Silver has gone up 8.2 percent in one week. It closed today at $44.87 an ounce. Gold closed today at $1503 per ounce. That’s why. (Nobody in their right mind buys gold at these prices. You should have bought about 6 or 7 years ago.)

gondwanalon's avatar

These are uncertain times in a very troubled world. People are bracing for a possible ugly economic depression. The U.S. dollar’s value spirals downward while our President and Congress fights among themselves.

No one can see the future but it is pretty certain that a pocket full of gold coins will never be worth nothing. You can’t say that about a pocket full on paper dollars.

If you are waiting for gold to be $500 per ounce (USD) ever again then you better just go buy some seeds.

Neizvestnaya's avatar

Silver has been a good money maker because it was inexpensive enough to get in on and rose quickly enough to turn a profit for those who want to speculate and then cash out. Aside from making a few bucks though, unless you’re a metal worker and have a market for finished items then S & G aren’t going to be worth so much to you in an societal collapse. Survival skills, geographic knowledge and community will be more important.

As @bkcunningham wrote, Gold is usually high enough most people can’t afford to buy in enough to wait out a high yield market in order to cash out.

incendiary_dan's avatar

Oh yea, if you get seeds don’t get those stupid survival seed banks Alex Jones has been pushing. They’re a ripoff. Just get seeds from reputable heirloom seed dealers. And definitely learn the basics of companion planting.

mrrich724's avatar

Thanks. Lots of good stuff to study!

Garebo's avatar

G&S have appreciated more than 20% against the dollar in the last five. The annualized return on G & S since the great Ponzi scheme unraveled and exposed the banks; my calculations since late 2007 appreciation in these commodities has been nothing short of wonderful, and that is not including common stock, ETF’s or options. It just goes to show that Keynesian Economic can’t work, and never will work, unless we all become indentured servants to the state as designed.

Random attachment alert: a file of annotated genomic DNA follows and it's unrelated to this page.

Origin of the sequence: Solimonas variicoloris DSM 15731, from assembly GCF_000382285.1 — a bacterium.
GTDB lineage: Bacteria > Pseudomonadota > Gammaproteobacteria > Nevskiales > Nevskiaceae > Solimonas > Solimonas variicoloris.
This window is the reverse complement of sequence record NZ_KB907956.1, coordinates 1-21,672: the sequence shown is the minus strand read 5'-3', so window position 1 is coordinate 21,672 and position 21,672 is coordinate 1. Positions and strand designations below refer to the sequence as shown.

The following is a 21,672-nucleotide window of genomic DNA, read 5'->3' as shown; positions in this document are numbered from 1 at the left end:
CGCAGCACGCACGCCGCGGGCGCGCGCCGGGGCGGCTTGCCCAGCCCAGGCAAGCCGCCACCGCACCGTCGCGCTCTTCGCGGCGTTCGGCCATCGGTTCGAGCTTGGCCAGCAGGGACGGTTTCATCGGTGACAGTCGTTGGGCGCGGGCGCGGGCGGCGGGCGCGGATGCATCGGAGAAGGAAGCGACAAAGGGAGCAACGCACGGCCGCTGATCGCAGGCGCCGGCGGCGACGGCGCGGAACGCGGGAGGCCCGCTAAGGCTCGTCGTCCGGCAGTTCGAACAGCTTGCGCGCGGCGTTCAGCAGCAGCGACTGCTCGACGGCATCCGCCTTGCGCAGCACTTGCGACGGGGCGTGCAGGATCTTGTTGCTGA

Garebo's avatar

Because the dollar and Euro are worthless, and people have nothing tangible and safe to own.
Most importantly, it will keep going up as it has since I last posted and will continue to until the Euro fails. There really is no end in sight at the present time-so go for it with every thing you have before they confiscate your 401K and/or pension.

mrrich724's avatar

I guess what i meantwas why invest in it from the beginning, not just now… I know precious metals have applications, but let’s say you hbe a pile of gold… Then what? Other than jewelry, I’d imagine most of us would have no use for it that could be satisfied by other metals…

Why does it have such value to begin with?

cockswain's avatar

Because people have faith they can trade their gold for something of more practical value, like food, cars, and rent. That’s really all it is. The relative prettiness and rarity of gold made it a suitable thing to trade. Not so rare as diamonds that there isn’t enough to pass around, but not as common as coal. But now there isn’t enough gold in the world to support global economic activities, so we have paper money that isn’t backed by gold, just faith it can be traded for other tangible things.

mrrich724's avatar

GA @cockswain

Next question, am I the only one who thinks that idea is absolutely absurd?!

cockswain's avatar